102-year-old woman who stood in line for hours to be presidential guest at State of the Union
A 102-year-old Florida woman who stood in line for three hours to vote this past November will sit in a place of honor at tonight’s State of the Union address.
Desiline Victor will be among four African-American guests of the first lady at the annual presidential address to Congress. In addition to Victor, the parents of slain Chicago teen Hadiya Pendleton: Cleopatra Cowley-Pendleton and Nathaniel A. Pendleton Sr., of Chicago; and 12-year-old Arizona youth activist Haile Thomas, a Youth Advisory Board member with the Alliance for a Healthier Generation and Co-Founder/Director of the HAPPY Organization, which focuses on improving children’s lives through service, education and healthy active lifestyles, will sit with Michelle Obama for the speech. Other guests of Michelle Obama include Apple CEO Tim Cook and Medal of Honor recipient Clinton Romesha.
Victor, a retired farm worker originally from Haiti, was born in 1910, arriving in the United States in 1989. She is reportedly the oldest person ever invited to attend a State of the Union address.
She arrived at the North Miami Public Library at 9 a.m. on October 28th — the first Sunday of early voting — determined to cast her ballot, but lines stretched for up to six hours. After three hours waiting, other people standing in the long line complained to poll workers that the fiercely independent but elderly woman, who is known in the local Haitian community as “Granny,” was being forced to stand for so long, according to news reports, and Victor was asked to come back later in the day. When they saw her emerge after her second attempt, “I Voted” sticker pasted on, the assembled crowd of voters broke out into applause, with several remarking that despite the long lines, Victor’s determination encouraged them to stay and wait.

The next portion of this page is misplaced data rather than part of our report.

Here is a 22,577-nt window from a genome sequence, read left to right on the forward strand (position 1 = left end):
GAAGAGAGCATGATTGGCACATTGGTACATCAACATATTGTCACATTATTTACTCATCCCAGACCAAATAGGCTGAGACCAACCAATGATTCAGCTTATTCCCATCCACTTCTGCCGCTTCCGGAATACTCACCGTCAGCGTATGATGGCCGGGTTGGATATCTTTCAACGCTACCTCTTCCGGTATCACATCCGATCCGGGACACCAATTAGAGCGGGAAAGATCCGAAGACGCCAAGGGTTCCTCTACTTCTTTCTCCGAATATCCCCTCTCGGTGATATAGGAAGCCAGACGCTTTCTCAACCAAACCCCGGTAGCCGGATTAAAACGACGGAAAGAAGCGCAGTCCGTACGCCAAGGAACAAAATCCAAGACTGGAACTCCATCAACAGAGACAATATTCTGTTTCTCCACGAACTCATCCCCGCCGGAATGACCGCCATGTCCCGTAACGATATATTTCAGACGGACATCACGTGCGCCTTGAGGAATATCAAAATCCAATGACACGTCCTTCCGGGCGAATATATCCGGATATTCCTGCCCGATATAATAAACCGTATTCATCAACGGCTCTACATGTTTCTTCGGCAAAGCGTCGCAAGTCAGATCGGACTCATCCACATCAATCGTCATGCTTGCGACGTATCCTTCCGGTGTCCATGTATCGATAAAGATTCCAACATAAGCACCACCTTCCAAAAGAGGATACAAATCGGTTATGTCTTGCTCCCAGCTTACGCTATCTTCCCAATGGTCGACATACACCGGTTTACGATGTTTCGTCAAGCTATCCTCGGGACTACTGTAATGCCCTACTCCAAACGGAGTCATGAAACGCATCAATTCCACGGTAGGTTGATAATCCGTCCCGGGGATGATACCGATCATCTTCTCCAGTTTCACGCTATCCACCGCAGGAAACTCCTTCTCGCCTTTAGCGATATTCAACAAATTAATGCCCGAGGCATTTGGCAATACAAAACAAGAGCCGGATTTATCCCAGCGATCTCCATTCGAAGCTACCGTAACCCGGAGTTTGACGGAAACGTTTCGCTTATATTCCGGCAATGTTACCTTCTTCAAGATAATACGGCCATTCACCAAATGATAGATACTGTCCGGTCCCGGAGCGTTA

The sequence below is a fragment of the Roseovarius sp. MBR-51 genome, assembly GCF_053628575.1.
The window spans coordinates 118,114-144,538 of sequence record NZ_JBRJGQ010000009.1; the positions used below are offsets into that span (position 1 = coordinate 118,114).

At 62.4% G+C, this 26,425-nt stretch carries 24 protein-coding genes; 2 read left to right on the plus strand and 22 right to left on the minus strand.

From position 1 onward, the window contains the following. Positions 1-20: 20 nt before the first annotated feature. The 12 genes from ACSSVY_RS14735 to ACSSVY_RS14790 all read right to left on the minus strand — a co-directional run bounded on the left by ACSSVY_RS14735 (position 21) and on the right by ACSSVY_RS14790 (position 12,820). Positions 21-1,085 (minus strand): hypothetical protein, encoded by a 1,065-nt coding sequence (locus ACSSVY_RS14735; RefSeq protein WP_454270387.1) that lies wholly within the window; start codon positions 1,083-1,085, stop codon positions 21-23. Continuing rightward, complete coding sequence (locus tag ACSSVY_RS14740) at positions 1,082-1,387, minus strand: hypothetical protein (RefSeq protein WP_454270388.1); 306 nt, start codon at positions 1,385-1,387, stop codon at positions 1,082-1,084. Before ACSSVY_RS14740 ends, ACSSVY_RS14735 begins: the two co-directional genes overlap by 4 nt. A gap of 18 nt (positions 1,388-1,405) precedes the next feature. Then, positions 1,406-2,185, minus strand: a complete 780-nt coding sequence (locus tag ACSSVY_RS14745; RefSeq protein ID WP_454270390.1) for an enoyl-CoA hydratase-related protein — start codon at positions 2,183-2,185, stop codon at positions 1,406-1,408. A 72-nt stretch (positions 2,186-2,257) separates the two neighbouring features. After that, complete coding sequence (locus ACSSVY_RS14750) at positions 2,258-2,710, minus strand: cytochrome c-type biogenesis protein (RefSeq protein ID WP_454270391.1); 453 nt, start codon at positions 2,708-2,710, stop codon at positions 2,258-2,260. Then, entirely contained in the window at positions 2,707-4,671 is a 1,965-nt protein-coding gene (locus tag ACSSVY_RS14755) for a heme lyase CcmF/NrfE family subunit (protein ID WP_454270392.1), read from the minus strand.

“Ms. Victor represents the kind of heroines and heroes that we had in Florida, who despite the legislative obstacles put in their way, came out in droves and exercised their human and constitutional right to vote,” said Gihan Perera, Executive Director of Florida New Majority, a statewide civil rights group that registered voters for the 2012 election. “What needs to be done now is to honor those efforts by restoring the public confidence in our voting system and ensuring that democracy works for all.”
Florida’s Republican-controlled legislature shortened the state’s early vote period from 14 days to 8 in a move many critics, including Florida New Majority and the Advancement Project, a national civil rights group that is bringing Victor to Washington, have criticized as having a disproportionate impact on minority and young voters to cast ballots, since both groups tend to more heavily utilize early, in-person voting.